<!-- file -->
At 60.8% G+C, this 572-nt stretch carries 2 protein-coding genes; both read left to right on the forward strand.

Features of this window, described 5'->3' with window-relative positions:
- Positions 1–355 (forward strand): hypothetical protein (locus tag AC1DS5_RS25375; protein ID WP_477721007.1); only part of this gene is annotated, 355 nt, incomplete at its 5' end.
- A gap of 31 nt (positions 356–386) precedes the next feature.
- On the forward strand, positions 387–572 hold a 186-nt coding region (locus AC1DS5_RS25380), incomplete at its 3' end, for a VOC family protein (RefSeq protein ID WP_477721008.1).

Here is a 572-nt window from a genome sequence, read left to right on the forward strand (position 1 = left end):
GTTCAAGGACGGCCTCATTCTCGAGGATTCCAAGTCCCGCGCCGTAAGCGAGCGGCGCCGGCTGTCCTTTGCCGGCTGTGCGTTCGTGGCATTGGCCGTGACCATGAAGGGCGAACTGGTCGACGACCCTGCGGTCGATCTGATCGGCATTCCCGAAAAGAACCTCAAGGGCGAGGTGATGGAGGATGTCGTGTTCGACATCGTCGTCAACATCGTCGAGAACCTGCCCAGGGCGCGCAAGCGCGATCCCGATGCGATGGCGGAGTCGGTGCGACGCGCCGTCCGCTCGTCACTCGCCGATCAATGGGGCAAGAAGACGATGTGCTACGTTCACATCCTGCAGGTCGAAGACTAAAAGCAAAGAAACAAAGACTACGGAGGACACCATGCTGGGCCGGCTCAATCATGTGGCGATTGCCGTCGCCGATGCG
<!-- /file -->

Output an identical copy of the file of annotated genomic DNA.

At 60.8% G+C, this 572-nt stretch carries 2 protein-coding genes; both read left to right on the forward strand.

Features of this window, described 5'->3' with window-relative positions:
- Positions 1–355 (forward strand): hypothetical protein (locus tag AC1DS5_RS25375; protein ID WP_477721007.1); only part of this gene is annotated, 355 nt, incomplete at its 5' end.
- A gap of 31 nt (positions 356–386) precedes the next feature.
- On the forward strand, positions 387–572 hold a 186-nt coding region (locus AC1DS5_RS25380), incomplete at its 3' end, for a VOC family protein (RefSeq protein ID WP_477721008.1).

Here is a 572-nt window from a genome sequence, read left to right on the forward strand (position 1 = left end):
GTTCAAGGACGGCCTCATTCTCGAGGATTCCAAGTCCCGCGCCGTAAGCGAGCGGCGCCGGCTGTCCTTTGCCGGCTGTGCGTTCGTGGCATTGGCCGTGACCATGAAGGGCGAACTGGTCGACGACCCTGCGGTCGATCTGATCGGCATTCCCGAAAAGAACCTCAAGGGCGAGGTGATGGAGGATGTCGTGTTCGACATCGTCGTCAACATCGTCGAGAACCTGCCCAGGGCGCGCAAGCGCGATCCCGATGCGATGGCGGAGTCGGTGCGACGCGCCGTCCGCTCGTCACTCGCCGATCAATGGGGCAAGAAGACGATGTGCTACGTTCACATCCTGCAGGTCGAAGACTAAAAGCAAAGAAACAAAGACTACGGAGGACACCATGCTGGGCCGGCTCAATCATGTGGCGATTGCCGTCGCCGATGCG